Wichita in Sedgwick County, Kansas — The American Midwest (Upper Plains)
A History of the Vision
Downtown Wichita and the adjacent warehouse district were in decline. An exodus of businesses and retailers left many buildings in the area dilapidated and vacant. Fortunately, a committed group of professionals stepped forward, determined to turn the situation around. They created the Old Town Association.
One of the individuals leading the charge was architect-planner David Burk. In 1987, he and a partner, Rich Vliet, formed Marketplace Properties and master-planned the warehouse district for mixed-use redevelopment that included entertainment, dining, specialty retail and residential units. They took their plan to the City of Wichita.
It was a case of great timing. Looking for a revitalization partner, in 1989 the City named Marketplace Properties the preferred developer for Old Town. The City would pay for some street work, parking, lighting and a farm-and-art market, while Sedgwick County pledged infrastructure assistance.
All financing dried up when the Kansas Department of Health and Environment reported groundwater pollution in the area. In 1991, the Wichita City Council approved a bold clean-up program that kept the revitalization process moving forward.
Marketplace Properties' first endeavor transformed Modern Cleaners into Larkspur [Restaurant & Grill].
The historic yet greatly deteriorated Keen Kutter warehouse presented a major challenge. Burk developed 11 different concepts over a nine-year period. He finally partnered with entrepreneur Jack DeBoer to develop the Hotel at Old Town. With its opening in 1999, it brought luxury accommodations to the area while retaining its rich heritage.
Old Town continued to thrive. Plans included another Burk project, Old Town Square, which featured a six-screen movie theater developed by Bill Warren. The project included office, entertainment and retail space while the City provided parking, brick streets, lighting and a central plaza.
David Burk's patience, determination and vision have worked to make this district a vital community asset. Old buildings house new uses and, once again, people gather in our city's vibrant, dynamic center.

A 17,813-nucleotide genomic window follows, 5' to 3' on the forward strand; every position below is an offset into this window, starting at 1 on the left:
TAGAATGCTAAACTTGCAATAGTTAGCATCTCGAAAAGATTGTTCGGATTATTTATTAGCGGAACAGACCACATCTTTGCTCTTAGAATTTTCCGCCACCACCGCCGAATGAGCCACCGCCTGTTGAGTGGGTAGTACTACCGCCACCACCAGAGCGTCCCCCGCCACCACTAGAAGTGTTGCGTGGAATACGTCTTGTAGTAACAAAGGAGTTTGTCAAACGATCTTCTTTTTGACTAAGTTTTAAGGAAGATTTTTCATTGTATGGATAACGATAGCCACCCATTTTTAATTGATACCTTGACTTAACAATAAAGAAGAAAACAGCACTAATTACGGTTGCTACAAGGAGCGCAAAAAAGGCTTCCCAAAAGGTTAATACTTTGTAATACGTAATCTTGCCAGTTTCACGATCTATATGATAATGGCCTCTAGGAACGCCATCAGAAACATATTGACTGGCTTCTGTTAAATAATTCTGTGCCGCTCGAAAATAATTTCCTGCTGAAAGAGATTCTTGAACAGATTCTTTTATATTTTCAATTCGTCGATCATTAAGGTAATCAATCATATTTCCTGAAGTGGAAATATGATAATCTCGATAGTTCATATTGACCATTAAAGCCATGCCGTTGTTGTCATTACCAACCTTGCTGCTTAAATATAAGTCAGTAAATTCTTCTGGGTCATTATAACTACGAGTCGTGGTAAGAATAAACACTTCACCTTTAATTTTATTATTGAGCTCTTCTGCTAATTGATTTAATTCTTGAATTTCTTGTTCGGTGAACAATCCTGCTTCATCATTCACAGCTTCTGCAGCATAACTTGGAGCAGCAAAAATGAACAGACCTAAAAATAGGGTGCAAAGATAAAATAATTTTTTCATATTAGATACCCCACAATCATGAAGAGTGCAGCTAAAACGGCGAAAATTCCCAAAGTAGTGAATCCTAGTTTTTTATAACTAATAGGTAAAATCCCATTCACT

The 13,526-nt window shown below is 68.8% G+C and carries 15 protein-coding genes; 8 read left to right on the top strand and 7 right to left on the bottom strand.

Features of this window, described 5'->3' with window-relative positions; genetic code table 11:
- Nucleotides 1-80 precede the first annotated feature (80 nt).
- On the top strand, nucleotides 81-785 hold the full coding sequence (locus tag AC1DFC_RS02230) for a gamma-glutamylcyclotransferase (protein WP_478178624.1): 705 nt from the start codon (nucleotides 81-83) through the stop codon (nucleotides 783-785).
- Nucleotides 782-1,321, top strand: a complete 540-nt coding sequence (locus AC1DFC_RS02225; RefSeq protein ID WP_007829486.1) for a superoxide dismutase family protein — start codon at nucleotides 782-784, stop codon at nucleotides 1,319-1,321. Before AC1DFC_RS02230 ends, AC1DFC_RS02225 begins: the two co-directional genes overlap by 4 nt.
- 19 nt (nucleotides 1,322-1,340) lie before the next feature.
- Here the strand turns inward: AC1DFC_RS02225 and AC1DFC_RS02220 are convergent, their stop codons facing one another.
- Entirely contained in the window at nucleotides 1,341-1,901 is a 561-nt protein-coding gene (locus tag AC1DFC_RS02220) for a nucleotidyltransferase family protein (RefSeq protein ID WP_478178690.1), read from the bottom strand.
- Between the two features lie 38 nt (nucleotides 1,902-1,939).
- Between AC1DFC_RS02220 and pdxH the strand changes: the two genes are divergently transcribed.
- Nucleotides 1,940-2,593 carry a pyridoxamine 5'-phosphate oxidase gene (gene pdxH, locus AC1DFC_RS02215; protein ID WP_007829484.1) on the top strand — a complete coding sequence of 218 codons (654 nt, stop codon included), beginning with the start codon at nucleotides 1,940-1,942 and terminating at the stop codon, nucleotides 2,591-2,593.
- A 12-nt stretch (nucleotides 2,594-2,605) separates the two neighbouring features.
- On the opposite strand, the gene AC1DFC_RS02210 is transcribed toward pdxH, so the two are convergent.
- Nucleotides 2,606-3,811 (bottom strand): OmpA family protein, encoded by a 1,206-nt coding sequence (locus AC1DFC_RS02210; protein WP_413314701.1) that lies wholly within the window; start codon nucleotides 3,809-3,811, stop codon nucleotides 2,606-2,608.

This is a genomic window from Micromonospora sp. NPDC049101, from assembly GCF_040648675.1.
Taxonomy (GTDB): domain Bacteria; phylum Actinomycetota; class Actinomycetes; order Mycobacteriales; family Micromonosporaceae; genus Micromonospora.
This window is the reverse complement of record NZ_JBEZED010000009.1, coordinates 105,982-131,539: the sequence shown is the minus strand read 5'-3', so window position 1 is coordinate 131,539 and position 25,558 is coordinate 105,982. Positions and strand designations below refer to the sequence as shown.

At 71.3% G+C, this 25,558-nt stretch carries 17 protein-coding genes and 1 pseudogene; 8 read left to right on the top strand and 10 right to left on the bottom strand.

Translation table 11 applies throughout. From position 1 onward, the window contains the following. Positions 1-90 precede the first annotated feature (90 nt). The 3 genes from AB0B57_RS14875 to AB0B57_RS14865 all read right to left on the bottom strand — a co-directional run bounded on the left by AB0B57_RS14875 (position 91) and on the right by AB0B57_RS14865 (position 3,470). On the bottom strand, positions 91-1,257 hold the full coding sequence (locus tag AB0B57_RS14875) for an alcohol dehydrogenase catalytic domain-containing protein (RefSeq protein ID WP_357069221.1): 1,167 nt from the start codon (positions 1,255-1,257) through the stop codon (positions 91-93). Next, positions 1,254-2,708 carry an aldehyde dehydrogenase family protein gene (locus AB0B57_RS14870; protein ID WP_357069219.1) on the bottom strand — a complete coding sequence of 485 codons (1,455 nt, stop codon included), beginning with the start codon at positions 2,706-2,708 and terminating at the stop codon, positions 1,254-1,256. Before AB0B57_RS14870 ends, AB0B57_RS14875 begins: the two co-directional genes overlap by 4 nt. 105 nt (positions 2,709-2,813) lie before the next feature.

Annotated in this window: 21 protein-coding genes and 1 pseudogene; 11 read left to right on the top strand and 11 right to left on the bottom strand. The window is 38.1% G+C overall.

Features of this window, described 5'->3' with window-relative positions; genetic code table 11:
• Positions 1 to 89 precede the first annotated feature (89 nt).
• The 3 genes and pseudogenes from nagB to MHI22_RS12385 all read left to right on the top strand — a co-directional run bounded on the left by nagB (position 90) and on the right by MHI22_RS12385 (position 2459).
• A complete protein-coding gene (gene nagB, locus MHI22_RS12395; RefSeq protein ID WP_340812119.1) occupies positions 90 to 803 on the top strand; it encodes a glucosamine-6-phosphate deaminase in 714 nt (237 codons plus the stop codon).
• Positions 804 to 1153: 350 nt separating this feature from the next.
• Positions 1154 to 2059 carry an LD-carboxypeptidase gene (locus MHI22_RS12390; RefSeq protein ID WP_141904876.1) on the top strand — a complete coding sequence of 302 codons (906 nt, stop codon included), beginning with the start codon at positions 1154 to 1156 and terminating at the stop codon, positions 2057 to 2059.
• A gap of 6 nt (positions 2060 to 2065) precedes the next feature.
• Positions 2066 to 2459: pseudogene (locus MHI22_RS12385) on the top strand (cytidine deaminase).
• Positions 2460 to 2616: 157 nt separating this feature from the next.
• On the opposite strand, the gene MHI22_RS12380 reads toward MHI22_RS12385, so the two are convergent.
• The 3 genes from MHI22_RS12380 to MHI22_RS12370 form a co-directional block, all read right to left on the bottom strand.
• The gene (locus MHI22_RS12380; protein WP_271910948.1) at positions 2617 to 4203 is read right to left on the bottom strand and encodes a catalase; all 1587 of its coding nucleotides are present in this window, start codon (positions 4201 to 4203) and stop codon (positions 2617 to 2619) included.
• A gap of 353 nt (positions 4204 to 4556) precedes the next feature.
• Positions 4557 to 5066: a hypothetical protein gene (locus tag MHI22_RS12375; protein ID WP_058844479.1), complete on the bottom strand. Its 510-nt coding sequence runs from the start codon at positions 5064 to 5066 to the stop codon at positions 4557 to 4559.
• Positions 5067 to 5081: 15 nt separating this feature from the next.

[Inset text reads]
In March 1999, the 115-room Hotel at Old Town opened at a
Location. 37° 41.239′ N, 97° 19.663′ W. Marker is in Wichita, Kansas, in Sedgwick County. Marker is on Mosley near 1st Street, on the left when traveling north. Click for map. Marker is on the plaza immediately north of the Museum of World Treasures. Marker is at or near this postal address: 835 East 1st Street, Wichita KS 67202, United States of America.
Other nearby markers. At least 8 other markers are within walking distance of this marker. Warehouse District (here, next to this marker); Riding the Rails (here, next to this marker); Simmons Hardware Company (here, next to this marker); Simmons Hardware Company / Hockaday Paint Company (here, next to this marker); Coleman Company (here, next to this marker); Union Station and the Santa Fe (here, next to this marker); Johnson-Frazier Building / Cox Produce Company (here, next to this marker); Innes Wholesale Furniture / City Ice Delivery (here, next to this marker). Click for a list of all markers in Wichita.
Also see . . . Oldtown Wichita History. (Submitted on June 17, 2012, by William Fischer, Jr. of Fort Scott, Kansas.)
Categories. • Charity & Public Work • Entertainment • Industry & Commerce • Man-Made Features •
Credits. This page originally submitted on , by William Fischer, Jr. of Fort Scott, Kansas. This page has been viewed 256 times since then and 31 times this year. Photos: 1, 2, 3, 4. submitted on , by William Fischer, Jr. of Fort Scott, Kansas. This page was last revised on June 16, 2016.